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100 years ago in Halifax

Posted on Thursday, November 2, 2017 at 10:52 am

By Sherry Kelly, Lake St. Louis resident

My great uncle, my grandmother’s brother  William Harford was a World War I soldier. He was serving with the British Royal Navy. He was 19 at the time. He was on board the Knight Templar. He was on the top deck and the explosion threw him off of the ship onto the pier below. When he came to he helped rescue injured and did relief work. He was interviewed after the explosion while he was on leave visiting my Grandmother.

His article was in the Jamestown Journal in New York. I have been doing family history and my English relatives just sent this article to me a couple of months ago. Will Harford’s son and granddaughters in England have provided it to me. The amazing part of this story is that my Grandparents had my Great Uncle Will’s photo in his sailor suit. It has been in our family for 100 years. I sent the photo to his son a few years ago and it never arrived. Luckily, I made a copy and was able to send the one granddaughter a copy just recently!

She showed her uncle and he was amazed as nobody had ever seen any photos of Will Harford in a sailor uniform. I think our story is pretty amazing. My family had the photo and they had the article and the two are united in time for the 100th anniversary of the Dec. 6 Halifax explosion.

Will went home to England after the war. He worked in Bingley England for the railroad. He married and had three children Bryan, Myrah, and Joyce.

 

Was in Halifax Harbor at the time of the disaster

Jamestown Post Journal, December 1917

To be thrown from the top deck of an auxiliary cruiser onto a pier by the terrific explosion at Halifax on Dec. 6 was the experience of gunner Willie Harford of the British navy who left last night to join his crew at New York after spending three days with his sister, Mrs. George H. Jowett, 22 Ivy Street. He also has a brother, John Harford, in this city and a sister in Cleveland.

Gunner Harford enlisted in the British navy on March 17 of last year and since that time has served as gunner on an English auxiliary cruiser, which acts as a convoy for merchant ships.

“We have acted as an escort for 75 ships during the time I have been on the cruiser and not one of them has been torpedoed or sunk,” said Gunner Harford in talking to a Journal representative. He explained that one cruiser acts as a convoy for as high as 29 ships. The ship on which Gunner Harford is stationed has acted as a convoy for only merchant ships.

“The ships, laden with merchandise,” he said, “move in single file across the ocean, one back of the other. It is our duty to cruise about these ships, always on the lookout for submarines. On our last trip back to this country there were six American vessels in the group we were convoying.”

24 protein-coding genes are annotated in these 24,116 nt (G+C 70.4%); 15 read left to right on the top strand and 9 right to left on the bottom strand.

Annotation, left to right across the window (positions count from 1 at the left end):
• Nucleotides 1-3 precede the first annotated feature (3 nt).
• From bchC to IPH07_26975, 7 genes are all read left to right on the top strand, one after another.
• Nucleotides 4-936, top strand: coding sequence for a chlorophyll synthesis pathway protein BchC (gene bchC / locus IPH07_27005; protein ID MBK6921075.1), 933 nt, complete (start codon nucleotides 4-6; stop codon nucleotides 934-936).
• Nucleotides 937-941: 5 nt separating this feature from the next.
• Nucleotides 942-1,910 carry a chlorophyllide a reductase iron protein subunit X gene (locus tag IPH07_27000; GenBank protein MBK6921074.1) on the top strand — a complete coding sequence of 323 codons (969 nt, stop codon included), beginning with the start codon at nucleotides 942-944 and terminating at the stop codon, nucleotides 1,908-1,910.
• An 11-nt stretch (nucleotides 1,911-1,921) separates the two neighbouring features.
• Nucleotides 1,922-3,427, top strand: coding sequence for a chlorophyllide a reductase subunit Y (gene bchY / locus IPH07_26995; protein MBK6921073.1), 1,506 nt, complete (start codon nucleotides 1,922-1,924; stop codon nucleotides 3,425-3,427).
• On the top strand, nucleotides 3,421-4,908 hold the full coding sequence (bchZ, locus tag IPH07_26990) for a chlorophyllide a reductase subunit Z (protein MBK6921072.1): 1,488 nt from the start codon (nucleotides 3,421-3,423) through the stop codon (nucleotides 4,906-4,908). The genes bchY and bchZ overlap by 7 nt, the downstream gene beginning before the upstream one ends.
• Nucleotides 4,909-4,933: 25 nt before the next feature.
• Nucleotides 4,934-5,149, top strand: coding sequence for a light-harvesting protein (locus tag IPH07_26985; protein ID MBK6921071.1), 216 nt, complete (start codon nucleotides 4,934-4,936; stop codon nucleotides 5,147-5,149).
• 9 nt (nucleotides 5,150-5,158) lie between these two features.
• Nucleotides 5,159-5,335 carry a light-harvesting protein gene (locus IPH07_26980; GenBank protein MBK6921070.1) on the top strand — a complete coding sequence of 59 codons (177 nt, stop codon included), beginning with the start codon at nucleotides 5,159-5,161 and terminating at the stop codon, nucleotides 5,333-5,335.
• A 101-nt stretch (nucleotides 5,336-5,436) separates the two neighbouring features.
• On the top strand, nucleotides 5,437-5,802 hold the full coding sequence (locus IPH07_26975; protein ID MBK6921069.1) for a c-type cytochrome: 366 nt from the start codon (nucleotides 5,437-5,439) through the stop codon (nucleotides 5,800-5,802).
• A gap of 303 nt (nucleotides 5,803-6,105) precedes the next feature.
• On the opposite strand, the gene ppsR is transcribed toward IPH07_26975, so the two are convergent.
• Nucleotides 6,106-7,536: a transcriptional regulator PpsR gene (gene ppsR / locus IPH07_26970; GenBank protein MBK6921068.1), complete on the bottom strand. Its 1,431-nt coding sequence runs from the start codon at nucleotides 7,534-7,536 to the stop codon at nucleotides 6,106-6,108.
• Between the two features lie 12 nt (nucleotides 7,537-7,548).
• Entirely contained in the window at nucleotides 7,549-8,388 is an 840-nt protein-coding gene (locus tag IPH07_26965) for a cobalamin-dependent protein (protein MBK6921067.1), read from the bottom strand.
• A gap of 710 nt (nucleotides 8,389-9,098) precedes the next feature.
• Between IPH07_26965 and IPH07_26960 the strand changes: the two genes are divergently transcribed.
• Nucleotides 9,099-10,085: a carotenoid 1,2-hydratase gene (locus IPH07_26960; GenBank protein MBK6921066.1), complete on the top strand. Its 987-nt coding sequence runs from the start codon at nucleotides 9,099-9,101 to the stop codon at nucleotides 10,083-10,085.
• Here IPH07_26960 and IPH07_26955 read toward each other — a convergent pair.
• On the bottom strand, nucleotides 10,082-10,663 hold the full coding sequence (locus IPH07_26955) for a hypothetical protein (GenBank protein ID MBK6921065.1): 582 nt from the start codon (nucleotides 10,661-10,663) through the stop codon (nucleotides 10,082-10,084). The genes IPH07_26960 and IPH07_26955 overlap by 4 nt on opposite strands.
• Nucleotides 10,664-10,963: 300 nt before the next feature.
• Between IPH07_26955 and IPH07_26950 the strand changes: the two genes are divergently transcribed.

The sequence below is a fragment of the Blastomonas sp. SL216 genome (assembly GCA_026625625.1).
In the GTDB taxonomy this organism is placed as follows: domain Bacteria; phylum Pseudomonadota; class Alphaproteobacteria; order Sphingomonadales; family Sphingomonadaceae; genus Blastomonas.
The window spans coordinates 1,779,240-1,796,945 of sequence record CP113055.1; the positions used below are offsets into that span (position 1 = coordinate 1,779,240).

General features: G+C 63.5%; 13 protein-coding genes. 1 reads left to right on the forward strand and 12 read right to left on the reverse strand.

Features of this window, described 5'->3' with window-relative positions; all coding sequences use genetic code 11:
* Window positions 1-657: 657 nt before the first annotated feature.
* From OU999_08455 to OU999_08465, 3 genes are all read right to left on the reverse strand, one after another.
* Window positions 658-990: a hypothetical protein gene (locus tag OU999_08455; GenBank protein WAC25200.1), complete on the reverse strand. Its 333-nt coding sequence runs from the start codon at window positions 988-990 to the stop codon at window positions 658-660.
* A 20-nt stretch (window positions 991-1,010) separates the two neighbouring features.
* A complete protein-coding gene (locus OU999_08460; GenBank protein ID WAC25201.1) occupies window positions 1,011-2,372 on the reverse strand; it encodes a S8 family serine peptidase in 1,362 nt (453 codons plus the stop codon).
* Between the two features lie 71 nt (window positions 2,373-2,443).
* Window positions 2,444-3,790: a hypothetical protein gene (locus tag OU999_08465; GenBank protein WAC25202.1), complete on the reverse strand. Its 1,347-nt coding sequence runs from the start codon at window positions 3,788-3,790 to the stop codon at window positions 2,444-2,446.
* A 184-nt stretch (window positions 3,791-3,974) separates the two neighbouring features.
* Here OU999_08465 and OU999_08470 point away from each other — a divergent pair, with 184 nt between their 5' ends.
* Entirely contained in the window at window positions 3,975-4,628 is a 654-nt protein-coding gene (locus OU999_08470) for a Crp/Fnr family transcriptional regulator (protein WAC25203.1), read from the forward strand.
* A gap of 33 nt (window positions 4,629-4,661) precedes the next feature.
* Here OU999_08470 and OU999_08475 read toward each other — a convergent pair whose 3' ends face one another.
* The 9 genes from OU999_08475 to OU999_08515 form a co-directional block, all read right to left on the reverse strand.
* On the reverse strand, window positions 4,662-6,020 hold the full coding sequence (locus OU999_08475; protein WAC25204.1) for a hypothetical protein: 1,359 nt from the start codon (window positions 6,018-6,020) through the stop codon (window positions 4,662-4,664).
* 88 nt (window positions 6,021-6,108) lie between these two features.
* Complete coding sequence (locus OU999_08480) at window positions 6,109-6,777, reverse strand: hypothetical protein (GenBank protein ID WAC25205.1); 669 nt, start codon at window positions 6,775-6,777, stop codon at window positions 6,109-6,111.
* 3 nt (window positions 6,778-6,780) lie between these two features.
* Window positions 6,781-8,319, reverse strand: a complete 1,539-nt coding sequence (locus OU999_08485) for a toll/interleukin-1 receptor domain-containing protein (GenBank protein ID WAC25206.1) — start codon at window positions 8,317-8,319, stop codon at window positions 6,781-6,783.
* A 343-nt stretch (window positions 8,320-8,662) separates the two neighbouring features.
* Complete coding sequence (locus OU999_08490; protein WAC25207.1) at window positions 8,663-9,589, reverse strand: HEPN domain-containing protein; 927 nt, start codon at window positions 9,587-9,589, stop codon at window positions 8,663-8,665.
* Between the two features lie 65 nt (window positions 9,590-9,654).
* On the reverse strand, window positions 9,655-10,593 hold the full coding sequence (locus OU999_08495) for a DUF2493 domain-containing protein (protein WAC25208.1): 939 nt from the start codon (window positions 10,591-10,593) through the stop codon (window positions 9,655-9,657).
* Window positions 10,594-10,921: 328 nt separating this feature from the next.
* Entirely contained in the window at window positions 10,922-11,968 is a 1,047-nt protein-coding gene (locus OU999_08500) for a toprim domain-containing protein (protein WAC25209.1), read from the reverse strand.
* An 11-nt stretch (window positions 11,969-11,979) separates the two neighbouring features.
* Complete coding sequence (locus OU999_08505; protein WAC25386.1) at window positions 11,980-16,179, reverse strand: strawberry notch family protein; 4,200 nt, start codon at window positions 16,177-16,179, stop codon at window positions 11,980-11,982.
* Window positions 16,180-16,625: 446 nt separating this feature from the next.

“There are 30 gunners on our cruiser and we work in shifts. We are on duty four hours and then are off eight, with the exception of in the war zone when we are on duty four hours and off duty the next four.”

When asked if his cruiser had ever combated a submarine, he said: “Only once and then we were not given a fair chance. We caught a glimpse of the submarine about 30 miles off the coast of Scotland. It fired a torpedo but the shot went wild. The submarine submerged before we had time to do any damage.”

Gunner Harford explained that four six-inch guns are mounted on the top decks of the cruiser. The gunners keep in practice and they are under orders to fire 12 shells on each trip. Behind the vessel are towed large targets which are used during practice with guns.

On the last trip to America, the cruiser was on the ocean for 26 days. “We were ordered to put in at an unusually large number of ports for various reasons which caused considerable delay. The weather was also of the severest kind and instead of making the usual 275 miles a day, we traveled but 50 miles.”

When asked about the Halifax disaster, he had the following to say: “Words cannot explain the terrible nature of the disaster. I will never forget it. I talked to a Canadian soldier who had seen service at the front and he told me it was as bad as the battlefields of France.”

“We arrived in Halifax a week before the explosion and for three days were located at Pier No. 8, where the disaster occurred. We were then moved to Pier No. 4. We saw the ships after they had collided but never dreamt about an explosion. You remember that the explosion occurred about 20 minutes after the collision.”

“It was just after breakfast time when the explosion occurred, 9:08 a.m. I was on the top deck when without warning there was a deafening roar. When I came to my senses I found myself sprawled out on the pier, together with some of my companions. The awful concussion tore the cruiser loose from the pier, broke all the windows and damaged the ship in many other ways. Our boat floated out to the middle of the harbor.”

“We immediately began relief work, gathering up the killed and wounded. There were some bodies floating in the harbor but the majority were killed on land, the toll reaching 4,000.”

“The blizzard that reached Halifax that night added to the suffering. Our crew worked faithfully, doing whatever it could to aid the victims and when the cruiser sailed on Dec. 11 a letter of thanks from the governor general was received by wireless.”

Gunner Harford told of other interesting incidents during his career as a gunner and on leaving said that he liked America so well that he was considering making it his home after the war.